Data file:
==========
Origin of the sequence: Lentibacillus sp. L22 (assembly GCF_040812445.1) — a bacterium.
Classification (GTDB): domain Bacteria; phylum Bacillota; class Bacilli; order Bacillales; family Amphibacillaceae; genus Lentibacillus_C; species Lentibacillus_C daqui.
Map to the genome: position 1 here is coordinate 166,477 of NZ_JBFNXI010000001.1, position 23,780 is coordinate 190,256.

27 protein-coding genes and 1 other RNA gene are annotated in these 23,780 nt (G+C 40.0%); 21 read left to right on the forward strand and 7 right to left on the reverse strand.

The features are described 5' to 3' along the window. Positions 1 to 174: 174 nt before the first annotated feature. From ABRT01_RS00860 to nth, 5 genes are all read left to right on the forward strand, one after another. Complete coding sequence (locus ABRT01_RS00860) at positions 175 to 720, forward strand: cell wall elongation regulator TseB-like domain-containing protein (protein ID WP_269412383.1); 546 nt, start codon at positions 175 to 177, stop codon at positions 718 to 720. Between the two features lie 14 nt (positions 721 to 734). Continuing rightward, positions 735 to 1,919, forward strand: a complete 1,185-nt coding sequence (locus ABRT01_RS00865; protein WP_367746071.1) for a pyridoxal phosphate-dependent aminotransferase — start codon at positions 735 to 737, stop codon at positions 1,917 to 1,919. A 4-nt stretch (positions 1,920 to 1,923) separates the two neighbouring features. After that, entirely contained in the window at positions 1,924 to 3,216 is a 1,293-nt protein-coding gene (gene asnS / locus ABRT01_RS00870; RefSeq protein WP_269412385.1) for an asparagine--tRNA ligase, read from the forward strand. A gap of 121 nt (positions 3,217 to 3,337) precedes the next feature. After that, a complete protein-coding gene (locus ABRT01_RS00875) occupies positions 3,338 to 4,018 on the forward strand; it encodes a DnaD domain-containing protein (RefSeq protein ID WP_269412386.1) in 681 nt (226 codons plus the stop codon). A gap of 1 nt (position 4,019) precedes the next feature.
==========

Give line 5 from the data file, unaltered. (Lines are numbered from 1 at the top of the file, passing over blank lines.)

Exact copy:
The features are described 5' to 3' along the window. Positions 1 to 174: 174 nt before the first annotated feature. From ABRT01_RS00860 to nth, 5 genes are all read left to right on the forward strand, one after another. Complete coding sequence (locus ABRT01_RS00860) at positions 175 to 720, forward strand: cell wall elongation regulator TseB-like domain-containing protein (protein ID WP_269412383.1); 546 nt, start codon at positions 175 to 177, stop codon at positions 718 to 720. Between the two features lie 14 nt (positions 721 to 734). Continuing rightward, positions 735 to 1,919, forward strand: a complete 1,185-nt coding sequence (locus ABRT01_RS00865; protein WP_367746071.1) for a pyridoxal phosphate-dependent aminotransferase — start codon at positions 735 to 737, stop codon at positions 1,917 to 1,919. A 4-nt stretch (positions 1,920 to 1,923) separates the two neighbouring features. After that, entirely contained in the window at positions 1,924 to 3,216 is a 1,293-nt protein-coding gene (gene asnS / locus ABRT01_RS00870; RefSeq protein WP_269412385.1) for an asparagine--tRNA ligase, read from the forward strand. A gap of 121 nt (positions 3,217 to 3,337) precedes the next feature. After that, a complete protein-coding gene (locus ABRT01_RS00875) occupies positions 3,338 to 4,018 on the forward strand; it encodes a DnaD domain-containing protein (RefSeq protein ID WP_269412386.1) in 681 nt (226 codons plus the stop codon). A gap of 1 nt (position 4,019) precedes the next feature.